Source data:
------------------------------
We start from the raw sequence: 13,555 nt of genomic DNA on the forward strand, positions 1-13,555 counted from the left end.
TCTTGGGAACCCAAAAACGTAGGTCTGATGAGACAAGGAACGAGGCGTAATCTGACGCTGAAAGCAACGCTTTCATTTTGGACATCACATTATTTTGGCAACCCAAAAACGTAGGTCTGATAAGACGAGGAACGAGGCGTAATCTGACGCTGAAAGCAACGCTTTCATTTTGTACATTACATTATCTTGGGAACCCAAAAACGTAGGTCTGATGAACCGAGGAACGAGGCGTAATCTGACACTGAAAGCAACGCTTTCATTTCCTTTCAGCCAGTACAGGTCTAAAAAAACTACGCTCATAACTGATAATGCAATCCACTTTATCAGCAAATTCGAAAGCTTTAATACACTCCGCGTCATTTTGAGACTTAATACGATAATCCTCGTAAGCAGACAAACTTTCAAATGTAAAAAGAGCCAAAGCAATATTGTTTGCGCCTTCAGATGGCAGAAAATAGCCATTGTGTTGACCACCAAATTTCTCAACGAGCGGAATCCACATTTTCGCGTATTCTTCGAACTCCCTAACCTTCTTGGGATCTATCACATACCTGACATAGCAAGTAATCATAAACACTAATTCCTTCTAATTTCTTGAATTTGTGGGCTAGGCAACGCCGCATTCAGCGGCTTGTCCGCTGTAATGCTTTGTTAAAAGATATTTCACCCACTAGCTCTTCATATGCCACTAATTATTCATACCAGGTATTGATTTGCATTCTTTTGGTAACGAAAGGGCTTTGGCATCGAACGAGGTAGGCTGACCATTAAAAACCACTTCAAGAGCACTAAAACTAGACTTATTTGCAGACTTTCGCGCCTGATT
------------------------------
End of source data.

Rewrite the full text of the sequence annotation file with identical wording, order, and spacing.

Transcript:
We start from the raw sequence: 13,555 nt of genomic DNA on the forward strand, positions 1-13,555 counted from the left end.
TCTTGGGAACCCAAAAACGTAGGTCTGATGAGACAAGGAACGAGGCGTAATCTGACGCTGAAAGCAACGCTTTCATTTTGGACATCACATTATTTTGGCAACCCAAAAACGTAGGTCTGATAAGACGAGGAACGAGGCGTAATCTGACGCTGAAAGCAACGCTTTCATTTTGTACATTACATTATCTTGGGAACCCAAAAACGTAGGTCTGATGAACCGAGGAACGAGGCGTAATCTGACACTGAAAGCAACGCTTTCATTTCCTTTCAGCCAGTACAGGTCTAAAAAAACTACGCTCATAACTGATAATGCAATCCACTTTATCAGCAAATTCGAAAGCTTTAATACACTCCGCGTCATTTTGAGACTTAATACGATAATCCTCGTAAGCAGACAAACTTTCAAATGTAAAAAGAGCCAAAGCAATATTGTTTGCGCCTTCAGATGGCAGAAAATAGCCATTGTGTTGACCACCAAATTTCTCAACGAGCGGAATCCACATTTTCGCGTATTCTTCGAACTCCCTAACCTTCTTGGGATCTATCACATACCTGACATAGCAAGTAATCATAAACACTAATTCCTTCTAATTTCTTGAATTTGTGGGCTAGGCAACGCCGCATTCAGCGGCTTGTCCGCTGTAATGCTTTGTTAAAAGATATTTCACCCACTAGCTCTTCATATGCCACTAATTATTCATACCAGGTATTGATTTGCATTCTTTTGGTAACGAAAGGGCTTTGGCATCGAACGAGGTAGGCTGACCATTAAAAACCACTTCAAGAGCACTAAAACTAGACTTATTTGCAGACTTTCGCGCCTGATT